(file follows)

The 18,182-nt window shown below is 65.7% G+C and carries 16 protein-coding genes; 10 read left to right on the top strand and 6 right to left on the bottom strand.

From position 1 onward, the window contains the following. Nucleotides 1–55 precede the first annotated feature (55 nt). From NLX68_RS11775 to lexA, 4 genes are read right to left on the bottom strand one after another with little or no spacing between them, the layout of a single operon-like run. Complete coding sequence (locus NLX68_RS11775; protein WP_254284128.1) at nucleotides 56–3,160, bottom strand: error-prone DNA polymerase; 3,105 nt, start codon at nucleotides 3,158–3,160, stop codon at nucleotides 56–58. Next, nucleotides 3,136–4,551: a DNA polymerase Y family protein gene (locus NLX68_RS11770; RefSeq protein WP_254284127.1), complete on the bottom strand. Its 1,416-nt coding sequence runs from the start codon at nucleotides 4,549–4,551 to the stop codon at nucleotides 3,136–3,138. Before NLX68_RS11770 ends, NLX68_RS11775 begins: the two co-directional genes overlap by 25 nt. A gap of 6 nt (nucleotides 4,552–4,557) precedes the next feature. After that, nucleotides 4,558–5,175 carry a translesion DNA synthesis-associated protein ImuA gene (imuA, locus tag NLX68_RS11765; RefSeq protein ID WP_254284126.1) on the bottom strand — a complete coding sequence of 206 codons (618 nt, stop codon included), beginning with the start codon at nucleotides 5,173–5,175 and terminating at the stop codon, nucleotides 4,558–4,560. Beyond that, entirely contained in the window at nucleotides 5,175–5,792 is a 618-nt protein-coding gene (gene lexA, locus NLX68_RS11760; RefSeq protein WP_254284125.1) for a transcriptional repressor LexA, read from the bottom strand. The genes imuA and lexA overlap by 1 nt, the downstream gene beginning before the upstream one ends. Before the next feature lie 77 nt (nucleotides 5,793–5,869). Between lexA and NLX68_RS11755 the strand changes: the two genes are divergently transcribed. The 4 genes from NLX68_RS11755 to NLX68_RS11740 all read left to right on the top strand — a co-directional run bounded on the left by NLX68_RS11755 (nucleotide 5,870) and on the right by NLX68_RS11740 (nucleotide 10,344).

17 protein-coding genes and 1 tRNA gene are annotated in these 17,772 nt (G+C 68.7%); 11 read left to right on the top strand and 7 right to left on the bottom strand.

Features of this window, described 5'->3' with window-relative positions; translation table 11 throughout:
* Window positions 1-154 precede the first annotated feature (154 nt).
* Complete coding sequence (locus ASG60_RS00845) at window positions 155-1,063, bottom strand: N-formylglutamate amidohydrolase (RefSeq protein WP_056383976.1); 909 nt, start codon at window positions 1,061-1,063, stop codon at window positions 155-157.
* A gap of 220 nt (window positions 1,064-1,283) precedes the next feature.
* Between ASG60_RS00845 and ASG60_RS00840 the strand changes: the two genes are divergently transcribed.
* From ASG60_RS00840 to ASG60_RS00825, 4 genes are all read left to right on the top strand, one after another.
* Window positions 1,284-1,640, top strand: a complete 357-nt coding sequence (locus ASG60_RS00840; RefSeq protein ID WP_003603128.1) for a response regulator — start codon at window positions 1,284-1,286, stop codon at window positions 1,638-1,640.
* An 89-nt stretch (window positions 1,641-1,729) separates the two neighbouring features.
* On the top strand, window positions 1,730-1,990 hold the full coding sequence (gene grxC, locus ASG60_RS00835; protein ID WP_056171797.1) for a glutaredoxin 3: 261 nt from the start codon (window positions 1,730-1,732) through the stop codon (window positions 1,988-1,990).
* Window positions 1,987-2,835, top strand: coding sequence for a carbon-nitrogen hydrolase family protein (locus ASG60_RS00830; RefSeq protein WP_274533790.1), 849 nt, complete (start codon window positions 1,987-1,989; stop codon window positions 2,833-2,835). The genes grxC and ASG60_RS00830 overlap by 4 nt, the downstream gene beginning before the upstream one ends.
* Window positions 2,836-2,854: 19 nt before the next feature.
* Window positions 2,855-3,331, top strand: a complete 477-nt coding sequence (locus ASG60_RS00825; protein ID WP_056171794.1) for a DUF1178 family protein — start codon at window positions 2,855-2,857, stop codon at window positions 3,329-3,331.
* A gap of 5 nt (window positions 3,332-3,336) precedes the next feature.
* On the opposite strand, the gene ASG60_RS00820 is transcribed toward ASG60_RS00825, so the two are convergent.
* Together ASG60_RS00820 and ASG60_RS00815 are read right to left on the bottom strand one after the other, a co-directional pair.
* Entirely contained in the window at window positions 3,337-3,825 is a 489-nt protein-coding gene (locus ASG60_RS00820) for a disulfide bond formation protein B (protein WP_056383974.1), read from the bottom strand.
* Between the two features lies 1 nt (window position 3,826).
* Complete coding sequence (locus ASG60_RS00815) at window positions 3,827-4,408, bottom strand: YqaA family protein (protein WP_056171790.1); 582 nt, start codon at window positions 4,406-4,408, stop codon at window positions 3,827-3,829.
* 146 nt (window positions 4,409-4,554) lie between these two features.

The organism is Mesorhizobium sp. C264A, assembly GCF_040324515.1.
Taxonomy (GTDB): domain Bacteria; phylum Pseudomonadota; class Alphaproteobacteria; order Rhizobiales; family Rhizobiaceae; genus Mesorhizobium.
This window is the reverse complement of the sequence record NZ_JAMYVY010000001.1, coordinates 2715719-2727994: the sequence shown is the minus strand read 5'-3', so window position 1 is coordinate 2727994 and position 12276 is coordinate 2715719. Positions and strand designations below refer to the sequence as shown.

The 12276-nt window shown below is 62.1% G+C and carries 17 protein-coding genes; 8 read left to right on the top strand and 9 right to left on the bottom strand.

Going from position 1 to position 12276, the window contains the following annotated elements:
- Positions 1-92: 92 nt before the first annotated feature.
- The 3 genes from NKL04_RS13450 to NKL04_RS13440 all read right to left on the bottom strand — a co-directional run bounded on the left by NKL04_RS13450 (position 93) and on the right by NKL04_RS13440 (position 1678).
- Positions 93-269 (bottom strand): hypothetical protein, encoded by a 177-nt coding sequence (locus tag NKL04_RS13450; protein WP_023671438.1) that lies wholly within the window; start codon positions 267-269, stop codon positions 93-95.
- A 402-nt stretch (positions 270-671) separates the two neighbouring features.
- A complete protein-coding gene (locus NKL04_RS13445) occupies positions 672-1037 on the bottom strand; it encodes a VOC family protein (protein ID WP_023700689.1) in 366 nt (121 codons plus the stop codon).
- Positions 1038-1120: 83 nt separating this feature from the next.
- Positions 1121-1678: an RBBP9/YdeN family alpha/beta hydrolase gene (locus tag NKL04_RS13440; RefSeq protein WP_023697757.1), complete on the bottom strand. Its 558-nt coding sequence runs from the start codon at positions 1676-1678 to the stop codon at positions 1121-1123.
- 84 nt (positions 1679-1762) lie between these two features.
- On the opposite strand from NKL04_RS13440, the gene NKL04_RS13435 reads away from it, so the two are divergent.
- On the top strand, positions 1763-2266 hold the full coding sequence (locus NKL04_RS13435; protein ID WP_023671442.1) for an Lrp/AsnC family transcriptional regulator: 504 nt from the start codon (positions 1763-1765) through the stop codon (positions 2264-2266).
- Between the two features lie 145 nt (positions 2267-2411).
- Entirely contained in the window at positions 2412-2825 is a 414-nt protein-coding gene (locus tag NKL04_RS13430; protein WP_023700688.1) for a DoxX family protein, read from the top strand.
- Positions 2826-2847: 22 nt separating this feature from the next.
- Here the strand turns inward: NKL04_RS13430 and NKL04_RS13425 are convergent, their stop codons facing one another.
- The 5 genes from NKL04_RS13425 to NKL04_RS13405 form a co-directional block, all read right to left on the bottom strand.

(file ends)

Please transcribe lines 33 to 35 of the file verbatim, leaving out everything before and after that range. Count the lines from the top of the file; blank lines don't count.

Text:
- Positions 1038-1120: 83 nt separating this feature from the next.
- Positions 1121-1678: an RBBP9/YdeN family alpha/beta hydrolase gene (locus tag NKL04_RS13440; RefSeq protein WP_023697757.1), complete on the bottom strand. Its 558-nt coding sequence runs from the start codon at positions 1676-1678 to the stop codon at positions 1121-1123.
- 84 nt (positions 1679-1762) lie between these two features.